Apple® today announced $30 million in new commitments as part of its Racial Equity and Justice Initiative (REJI), supporting students, innovators, and advocacy organizations that are leading the charge in creating a more inclusive, more just world. These new projects include a Global Hispanic-Serving Institution (HSI) Equity Innovation Hub; expanded education initiatives for community colleges and Historically Black Colleges and Universities (HBCUs); a new cohort of the Apple Entrepreneur Camp immersive tech lab for Hispanic/Latinx founders and developers; and funding for leaders working to advance criminal justice reform and environmental justice.
These new commitments build on Apple’s $100 million initial investment in REJI, and will help elevate equity-focused solutions across the academic and advocacy landscapes. As 60 percent of undergraduate students at HSIs and HBCUs are Hispanic/Latinx or Black, Apple’s new projects will help equip the next generation of students and leaders to dismantle structures that perpetuate inequities and institutional racism.
“The call to build a more just and equitable world is an urgent one, and at Apple, we feel a collective responsibility to help drive progress forward,” said Tim Cook, Apple’s CEO. “The commitments we’re sharing will help the young leaders of today and tomorrow start new businesses, develop groundbreaking innovations, and inspire countless others to join the fight for justice. We’re grateful to all of the trailblazing organizations we’re partnering with for their tireless dedication to equity as we work toward a better future together.”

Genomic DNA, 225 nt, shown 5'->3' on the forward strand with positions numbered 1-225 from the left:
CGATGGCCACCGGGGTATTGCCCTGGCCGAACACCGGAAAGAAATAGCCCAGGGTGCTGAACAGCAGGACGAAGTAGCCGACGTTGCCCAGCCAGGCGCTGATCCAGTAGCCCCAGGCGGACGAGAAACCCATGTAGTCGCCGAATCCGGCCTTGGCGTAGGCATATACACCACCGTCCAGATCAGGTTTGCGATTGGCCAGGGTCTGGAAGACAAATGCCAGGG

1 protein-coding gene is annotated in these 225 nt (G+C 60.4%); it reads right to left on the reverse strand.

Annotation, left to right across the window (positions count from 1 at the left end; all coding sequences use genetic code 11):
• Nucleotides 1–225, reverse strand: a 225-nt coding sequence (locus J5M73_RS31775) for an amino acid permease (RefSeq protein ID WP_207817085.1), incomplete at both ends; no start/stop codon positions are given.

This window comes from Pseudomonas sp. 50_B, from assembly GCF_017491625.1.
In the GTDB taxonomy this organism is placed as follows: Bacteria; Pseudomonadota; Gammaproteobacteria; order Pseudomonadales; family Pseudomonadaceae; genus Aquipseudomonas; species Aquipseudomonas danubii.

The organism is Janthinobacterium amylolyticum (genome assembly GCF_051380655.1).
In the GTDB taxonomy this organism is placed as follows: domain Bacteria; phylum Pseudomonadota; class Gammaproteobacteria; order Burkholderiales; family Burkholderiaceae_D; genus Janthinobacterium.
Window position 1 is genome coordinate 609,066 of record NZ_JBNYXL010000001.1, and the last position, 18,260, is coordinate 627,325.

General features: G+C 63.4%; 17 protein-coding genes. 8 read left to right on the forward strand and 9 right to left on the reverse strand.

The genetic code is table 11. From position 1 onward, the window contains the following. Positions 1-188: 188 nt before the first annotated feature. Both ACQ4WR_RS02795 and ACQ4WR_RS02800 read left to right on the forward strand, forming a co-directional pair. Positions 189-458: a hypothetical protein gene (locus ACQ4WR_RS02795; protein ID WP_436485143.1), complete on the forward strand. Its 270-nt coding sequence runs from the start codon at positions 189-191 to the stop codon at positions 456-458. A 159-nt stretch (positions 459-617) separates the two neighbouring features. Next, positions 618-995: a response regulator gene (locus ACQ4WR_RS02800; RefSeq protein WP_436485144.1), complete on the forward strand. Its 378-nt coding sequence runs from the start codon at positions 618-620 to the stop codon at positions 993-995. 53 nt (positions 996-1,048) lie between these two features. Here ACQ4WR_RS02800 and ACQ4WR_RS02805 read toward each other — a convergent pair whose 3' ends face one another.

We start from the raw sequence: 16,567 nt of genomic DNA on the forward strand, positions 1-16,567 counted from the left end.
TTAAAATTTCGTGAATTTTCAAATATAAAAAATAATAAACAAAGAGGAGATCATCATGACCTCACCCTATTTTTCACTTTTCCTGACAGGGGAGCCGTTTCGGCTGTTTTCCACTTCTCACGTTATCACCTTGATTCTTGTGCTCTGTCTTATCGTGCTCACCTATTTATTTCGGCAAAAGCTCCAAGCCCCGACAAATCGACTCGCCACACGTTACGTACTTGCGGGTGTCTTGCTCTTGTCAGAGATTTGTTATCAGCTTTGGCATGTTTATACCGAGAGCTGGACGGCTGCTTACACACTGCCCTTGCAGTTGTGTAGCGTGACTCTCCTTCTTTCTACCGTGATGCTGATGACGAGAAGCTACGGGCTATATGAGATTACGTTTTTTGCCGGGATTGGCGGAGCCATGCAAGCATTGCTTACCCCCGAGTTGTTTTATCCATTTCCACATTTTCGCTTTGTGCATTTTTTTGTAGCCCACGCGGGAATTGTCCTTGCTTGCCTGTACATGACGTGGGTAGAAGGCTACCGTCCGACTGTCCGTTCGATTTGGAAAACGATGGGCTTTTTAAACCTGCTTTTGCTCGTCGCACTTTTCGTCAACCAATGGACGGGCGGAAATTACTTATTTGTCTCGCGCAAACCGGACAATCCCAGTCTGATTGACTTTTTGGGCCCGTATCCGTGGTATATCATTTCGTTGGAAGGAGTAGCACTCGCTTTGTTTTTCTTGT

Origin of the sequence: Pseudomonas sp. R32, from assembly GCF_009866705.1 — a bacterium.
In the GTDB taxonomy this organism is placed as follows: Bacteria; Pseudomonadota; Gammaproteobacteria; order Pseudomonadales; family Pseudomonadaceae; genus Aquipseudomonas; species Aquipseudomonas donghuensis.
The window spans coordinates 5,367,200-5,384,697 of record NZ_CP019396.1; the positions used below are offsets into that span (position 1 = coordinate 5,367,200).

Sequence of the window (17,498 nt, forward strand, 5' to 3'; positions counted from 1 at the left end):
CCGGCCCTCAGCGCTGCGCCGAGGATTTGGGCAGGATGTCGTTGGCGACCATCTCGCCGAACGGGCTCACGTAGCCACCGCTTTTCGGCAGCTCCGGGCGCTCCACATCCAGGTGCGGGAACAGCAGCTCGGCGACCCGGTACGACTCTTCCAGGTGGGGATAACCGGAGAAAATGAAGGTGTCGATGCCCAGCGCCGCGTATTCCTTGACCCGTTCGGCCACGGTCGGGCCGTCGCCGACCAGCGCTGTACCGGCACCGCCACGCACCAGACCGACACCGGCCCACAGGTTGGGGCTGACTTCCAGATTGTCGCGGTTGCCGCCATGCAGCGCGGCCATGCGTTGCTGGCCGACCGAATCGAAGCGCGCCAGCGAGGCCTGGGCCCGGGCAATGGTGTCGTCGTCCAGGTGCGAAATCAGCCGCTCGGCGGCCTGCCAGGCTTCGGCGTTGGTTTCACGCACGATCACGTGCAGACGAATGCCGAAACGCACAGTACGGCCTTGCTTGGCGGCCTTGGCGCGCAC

Expanding Access and Equity in Education with the Launch of the Innovation Hub
Apple is partnering with the California State University (CSU) to launch a Global HSI Equity Innovation Hub. This public-private partnership between the state of California, the CSU, and Apple will work in collaboration with HSIs throughout the nation to foster student success by equipping learners — including Hispanic/Latinx, Black, and Asian American students — with skills for high-demand careers. Apple’s commitment will support the initiative’s main location on the California State University, Northridge campus near Los Angeles, and provide Apple technology, design support, and thought partnership as the project expands. The partnership will launch equity-centered programming focused on transforming HSIs throughout the CSU and across the nation. It also seeks to expand by establishing regional HSI Equity Innovation hubs at affiliate colleges and universities, and through partnerships with national organizations committed to advancing this work.